I wondered how tough it would be this time around…
Reverse culture shock I mean.
After spending four months working as an addictions therapist at the luxury resort, facility DARA. A boutique rehab perched atop a craggy hillside, overlooking the gulf of thailand’s sparkling emerald waters and nestled in a snug of the national park on the island. A tempting tropical, jungle, paradise, if ever there was one.
I thought I might be fine when I came home.
Mostly I have been.
Yet at the same time, I am aware that I have adapted to the culture I found myself immersed in, both within its community and outside in its beautiful location. The culture of the rehab is something which I had to get used to – at the same time as adapting to the culture of thailand and the way of life on the island. It was challenging but as I connected with the people, which was mainly positive, it helped me to adapt and adjust. Sometimes I felt alone but this was mainly on my weekends off – yet there was a joy in just going to the beach and laying in the sun, without any troubles or challenges in my thoughts for the weekend apart from what beach shall I lay on today and which massage is my choice for the next hour. Mental bliss.
All my senses were stimulated.
In fact kicked into overdrive, as I learnt new things and ways of being minute by minute. Connecting with a diverse international clientele and facility team in the process. As my busyness increased, so did my level of joy and for a short while, my anxiety.
It literally took my breath away and in those moments I’d look to the heavens and take my overwhelmed self to sit on the bench – looking out over the warm blue waters, undulating and shifting below.
To breathe deeply.
To mindfully take a moment, to consciously connect with my body and scan for any dark spots. What was the point of me using this therapeutic tool to assist the clients in dealing with their addictions, if I didn’t have the honesty to utilise it when optimizing those moments needed of self care.
So here I sat this time. Now at home.
I was still using the mindfulness method I taught and shared in those moments with clients, before moving from one class to the next. A tool of self recognition and acknowledgment. The question to be asked, ‘how am I?’
The patterns I discovered were already kicking in.
I had been stimulated holistically, in such a way which allowed my mind to be flooded with dopamine for an extended period of time. Dopamine plays a major role in reward motivated behaviour.
This chemical acts as a messenger between brain cells. Dopamine is important for many of our daily behaviors. It plays a role in how we move, for instance, as well as what we eat, how we learn and even whether we become addicted to drugs.Science News 2017
I’ve lost weight.
A side effect noted which happens to me when I am happy, engaged and yes-motivated and stimulated. When my stress level drops and I feel more in control of what is going on inside me and around me. Also the constructed meal time, swimming pool which I took advantage of a couple of mornings a week, as the sun was starting to warm up the sky around 6:15 am and the sense of community building, within the staff and clients I was seeing and attending to everyday. I was learning the ropes, beginning to understand what the program offered and engaging fully in the ongoing learning and clinical framework I found myself residing within.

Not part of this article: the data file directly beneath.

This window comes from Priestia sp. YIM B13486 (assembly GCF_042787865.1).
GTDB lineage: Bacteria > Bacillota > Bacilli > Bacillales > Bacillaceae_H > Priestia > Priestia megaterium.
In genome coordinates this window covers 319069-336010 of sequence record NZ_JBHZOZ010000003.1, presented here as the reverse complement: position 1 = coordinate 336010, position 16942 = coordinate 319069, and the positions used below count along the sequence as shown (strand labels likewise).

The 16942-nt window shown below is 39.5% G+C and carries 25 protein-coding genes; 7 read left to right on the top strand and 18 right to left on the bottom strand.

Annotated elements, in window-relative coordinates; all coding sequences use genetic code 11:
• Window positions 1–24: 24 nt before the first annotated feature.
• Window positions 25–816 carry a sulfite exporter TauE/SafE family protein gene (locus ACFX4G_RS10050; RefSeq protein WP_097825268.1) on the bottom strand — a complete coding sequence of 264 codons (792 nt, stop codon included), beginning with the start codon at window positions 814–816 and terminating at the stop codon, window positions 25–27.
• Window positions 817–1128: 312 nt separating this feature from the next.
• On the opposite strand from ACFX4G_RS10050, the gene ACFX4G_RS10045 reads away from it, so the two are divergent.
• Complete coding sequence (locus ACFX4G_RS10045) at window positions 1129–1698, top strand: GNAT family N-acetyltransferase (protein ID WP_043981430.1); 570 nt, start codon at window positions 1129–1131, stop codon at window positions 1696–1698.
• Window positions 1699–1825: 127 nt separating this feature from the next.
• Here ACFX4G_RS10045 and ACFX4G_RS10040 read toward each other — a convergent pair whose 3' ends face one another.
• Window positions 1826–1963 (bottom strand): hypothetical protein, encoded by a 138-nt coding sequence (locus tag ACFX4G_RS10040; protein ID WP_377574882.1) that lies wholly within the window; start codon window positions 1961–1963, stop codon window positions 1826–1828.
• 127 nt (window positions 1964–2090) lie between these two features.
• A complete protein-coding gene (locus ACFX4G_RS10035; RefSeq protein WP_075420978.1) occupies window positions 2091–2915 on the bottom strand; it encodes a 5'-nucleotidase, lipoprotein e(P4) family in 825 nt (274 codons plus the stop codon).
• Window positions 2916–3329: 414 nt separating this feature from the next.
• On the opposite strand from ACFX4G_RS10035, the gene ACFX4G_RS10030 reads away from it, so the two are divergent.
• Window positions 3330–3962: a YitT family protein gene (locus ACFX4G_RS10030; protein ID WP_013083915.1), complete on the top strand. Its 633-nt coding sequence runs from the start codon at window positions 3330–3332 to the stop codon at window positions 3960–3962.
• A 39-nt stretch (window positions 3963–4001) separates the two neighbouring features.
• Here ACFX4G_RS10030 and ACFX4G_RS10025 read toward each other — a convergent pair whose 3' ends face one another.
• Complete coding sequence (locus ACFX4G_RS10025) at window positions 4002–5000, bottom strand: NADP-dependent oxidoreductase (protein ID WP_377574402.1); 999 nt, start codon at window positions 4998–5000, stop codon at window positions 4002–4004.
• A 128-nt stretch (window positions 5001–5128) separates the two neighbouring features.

But at home yesterday. There was a point when I realised that I all I wanted, was to go into my kitchen and eat.
I wasn’t hungry.
I was bored and as I recognised the emotional squiggle which arrives internally with this level of boredom, for the first time, I realised how the drop in dopamine also plays a part in reverse culture shock, because you lose the stimulation provided by travel and newness. Which are all important parts of life.
The new smells. The jungle noises. The monkeys on opening my room door!
The dopamine levels dip and you can be left looking for that dopamine spike somewhere different. Like in the cupboard, which is where I normally keep my biscuits and chocolate. Yet it is only through the psycho-education, counselling I had delivered and the conversations had with my colleagues and clients did my insight grow in leaps and bounds with the knowledge.
Now this isn’t just a part of reverse culture shock, but for me personally when bored – my emotional response to bury the boredom, the lack of stimulation and fulfillment which arrives with it, is to reach out for food – to replace that high I’ve gained naturally from travel, somewhere else.
Reverse Culture Shock Signs and Symptoms:
- Feeling alienated from your native culture
- feeling low/depression
- Reverse homesickness
I’ve not been able to reflect and recognise the patterns as they’ve come into play in the past but recognise now with the education and elevated awareness I’ve personally received, whilst participating in delivering the DARA program, I too have learnt, developed and grown in a process enough to help myself out. Even though the urge I am experiencing is telling me something different. I’m trying to figure out if it’s willpower which is stopping me but I don’t think so. It’s something else.
A desire to continue reinforcing internally what I have learnt externally and am taking forward, building new neural pathways in the process. I can’t guarantee I’ll be good forever, especially with christmas knocking at the proverbial door but now I have armour, which I imagine I wear around me like a knight.
So although I may not have kicked the reverse culture shock fully into touch. I understand it a lot better now – being kind to myself in the process, keeping myself moving (especially in the cold) and thanking my own personal god for giving me the opportunity to experience the physical, intellectual, experiential and emotional connection which has enabled me to discover the answer I’ve always wanted to know.